So it is also with the bread and the wine, in which we are ourselves offered as a living sacrifice, bound up in that—as the old words have it—one full, perfect, and sufficient sacrifice, oblation, and satisfaction, who is Jesus Christ, our Lord. In breaking bread together, we pledge ourselves to be broken for one another and for the world; in sharing wine together, we drink from the bitter cup of Christ’s own suffering. Just as his resurrection life is ours, so too is his earthly life and ministry, even his wounds, even unto death. Make no mistake: there is nothing cheap in our receiving that free and gracious gift that is our Lord’s body and blood.

Why do it then? There can, I think, be no justification, except the rejection of the economic logic of balancing costs and benefits, and the certainty that there is truth to be found in these symbols, even if they are truths that bring tears of anguish before they bring tears of joy.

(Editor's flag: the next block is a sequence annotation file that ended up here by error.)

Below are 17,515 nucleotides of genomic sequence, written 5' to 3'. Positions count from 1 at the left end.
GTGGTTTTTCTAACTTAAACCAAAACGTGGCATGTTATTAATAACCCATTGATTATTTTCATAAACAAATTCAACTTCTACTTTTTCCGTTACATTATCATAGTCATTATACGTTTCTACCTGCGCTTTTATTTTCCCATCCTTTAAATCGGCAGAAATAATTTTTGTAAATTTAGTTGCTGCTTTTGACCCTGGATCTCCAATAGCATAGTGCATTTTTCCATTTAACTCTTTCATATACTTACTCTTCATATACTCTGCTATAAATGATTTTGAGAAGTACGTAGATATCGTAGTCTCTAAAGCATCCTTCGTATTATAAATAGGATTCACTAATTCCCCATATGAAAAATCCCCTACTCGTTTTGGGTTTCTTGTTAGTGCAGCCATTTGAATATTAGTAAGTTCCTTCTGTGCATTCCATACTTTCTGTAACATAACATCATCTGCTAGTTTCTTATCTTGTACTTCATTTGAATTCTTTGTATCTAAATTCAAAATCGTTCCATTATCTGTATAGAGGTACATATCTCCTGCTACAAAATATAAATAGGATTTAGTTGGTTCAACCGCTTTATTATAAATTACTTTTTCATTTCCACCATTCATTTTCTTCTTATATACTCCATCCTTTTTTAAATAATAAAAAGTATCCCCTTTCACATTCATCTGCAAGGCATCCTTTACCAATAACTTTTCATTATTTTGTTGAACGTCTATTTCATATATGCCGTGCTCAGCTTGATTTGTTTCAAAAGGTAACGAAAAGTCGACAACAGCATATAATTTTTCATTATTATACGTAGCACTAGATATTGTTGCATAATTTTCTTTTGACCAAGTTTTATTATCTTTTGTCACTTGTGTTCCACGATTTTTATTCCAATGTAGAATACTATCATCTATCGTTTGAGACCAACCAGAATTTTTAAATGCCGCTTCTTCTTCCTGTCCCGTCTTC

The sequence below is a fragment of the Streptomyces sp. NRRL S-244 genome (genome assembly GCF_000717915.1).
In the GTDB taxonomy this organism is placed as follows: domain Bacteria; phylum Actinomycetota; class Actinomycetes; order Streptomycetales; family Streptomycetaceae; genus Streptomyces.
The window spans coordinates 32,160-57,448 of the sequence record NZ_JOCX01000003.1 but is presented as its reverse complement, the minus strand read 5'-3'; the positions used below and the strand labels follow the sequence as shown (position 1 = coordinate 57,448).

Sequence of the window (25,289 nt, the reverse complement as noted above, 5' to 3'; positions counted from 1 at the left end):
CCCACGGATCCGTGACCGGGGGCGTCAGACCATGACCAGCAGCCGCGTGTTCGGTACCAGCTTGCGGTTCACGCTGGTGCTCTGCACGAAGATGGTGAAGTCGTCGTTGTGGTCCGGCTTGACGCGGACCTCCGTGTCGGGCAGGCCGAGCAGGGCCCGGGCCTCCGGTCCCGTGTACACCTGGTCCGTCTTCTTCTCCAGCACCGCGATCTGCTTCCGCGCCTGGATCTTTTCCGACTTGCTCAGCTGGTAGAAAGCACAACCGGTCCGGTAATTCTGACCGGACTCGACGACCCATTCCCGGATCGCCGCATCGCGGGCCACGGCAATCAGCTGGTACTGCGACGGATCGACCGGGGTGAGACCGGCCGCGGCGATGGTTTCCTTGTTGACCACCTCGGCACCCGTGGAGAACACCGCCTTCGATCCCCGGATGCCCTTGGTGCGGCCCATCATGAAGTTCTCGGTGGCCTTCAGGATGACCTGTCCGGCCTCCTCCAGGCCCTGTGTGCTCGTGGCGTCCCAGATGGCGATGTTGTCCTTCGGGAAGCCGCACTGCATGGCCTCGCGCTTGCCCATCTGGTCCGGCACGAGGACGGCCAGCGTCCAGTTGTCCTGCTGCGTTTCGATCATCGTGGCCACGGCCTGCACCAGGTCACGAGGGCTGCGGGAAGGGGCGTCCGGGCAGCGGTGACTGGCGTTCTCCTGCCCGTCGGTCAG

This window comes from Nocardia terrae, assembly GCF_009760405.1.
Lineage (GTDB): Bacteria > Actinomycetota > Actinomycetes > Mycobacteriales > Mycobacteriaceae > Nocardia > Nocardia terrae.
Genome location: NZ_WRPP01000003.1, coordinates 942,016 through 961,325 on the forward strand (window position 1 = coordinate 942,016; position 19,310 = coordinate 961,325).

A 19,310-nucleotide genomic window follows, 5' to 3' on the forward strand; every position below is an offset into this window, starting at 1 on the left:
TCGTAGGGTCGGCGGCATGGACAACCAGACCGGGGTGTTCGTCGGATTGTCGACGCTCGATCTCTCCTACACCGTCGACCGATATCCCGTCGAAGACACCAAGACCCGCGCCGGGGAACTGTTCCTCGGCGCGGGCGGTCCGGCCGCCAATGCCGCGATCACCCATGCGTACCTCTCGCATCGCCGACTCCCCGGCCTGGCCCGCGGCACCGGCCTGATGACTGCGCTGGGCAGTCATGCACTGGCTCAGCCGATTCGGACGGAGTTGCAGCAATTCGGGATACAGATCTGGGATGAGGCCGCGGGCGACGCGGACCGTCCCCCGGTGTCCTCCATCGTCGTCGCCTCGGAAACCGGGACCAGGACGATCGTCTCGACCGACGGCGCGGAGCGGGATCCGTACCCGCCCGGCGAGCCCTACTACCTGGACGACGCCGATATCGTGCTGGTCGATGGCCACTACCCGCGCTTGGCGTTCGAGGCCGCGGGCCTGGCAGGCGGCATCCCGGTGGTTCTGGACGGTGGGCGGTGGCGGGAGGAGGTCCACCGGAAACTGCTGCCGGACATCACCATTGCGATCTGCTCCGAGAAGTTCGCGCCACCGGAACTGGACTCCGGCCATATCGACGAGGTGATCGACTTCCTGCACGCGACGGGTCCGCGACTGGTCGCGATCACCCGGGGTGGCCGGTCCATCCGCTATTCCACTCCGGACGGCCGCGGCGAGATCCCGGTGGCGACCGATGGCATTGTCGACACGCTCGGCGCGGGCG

Do this in remembrance of me, he says, in remembrance of him, to whom we belong forever, even though we stumble and fall from the weight of our own egos and insecurities, even though we are cowards and traitors, even though we abandon love for safety. And for certain we will do all these things, and more: stumble, fall, cower, betray, abandon. Not because we are, as they like to say, “only human”, but precisely because we are insufficiently so. And so it is that Christ, who is the very meaning of humanity, calls us to join him at table, to sup with him at this banquet first prepared this very night so many nights ago, world without end. Do this in remembrance of me, he says. Why? Because it is here—where we who are many eat and drink together; where our notions of power and glory are subverted by the Word made flesh, made bread, broken; where we are ourselves broken, spilt, and consumed—(it is here) that we discover what it means to be truly human. Do this in remembrance of me, he says, and I don’t think we need to be told twice.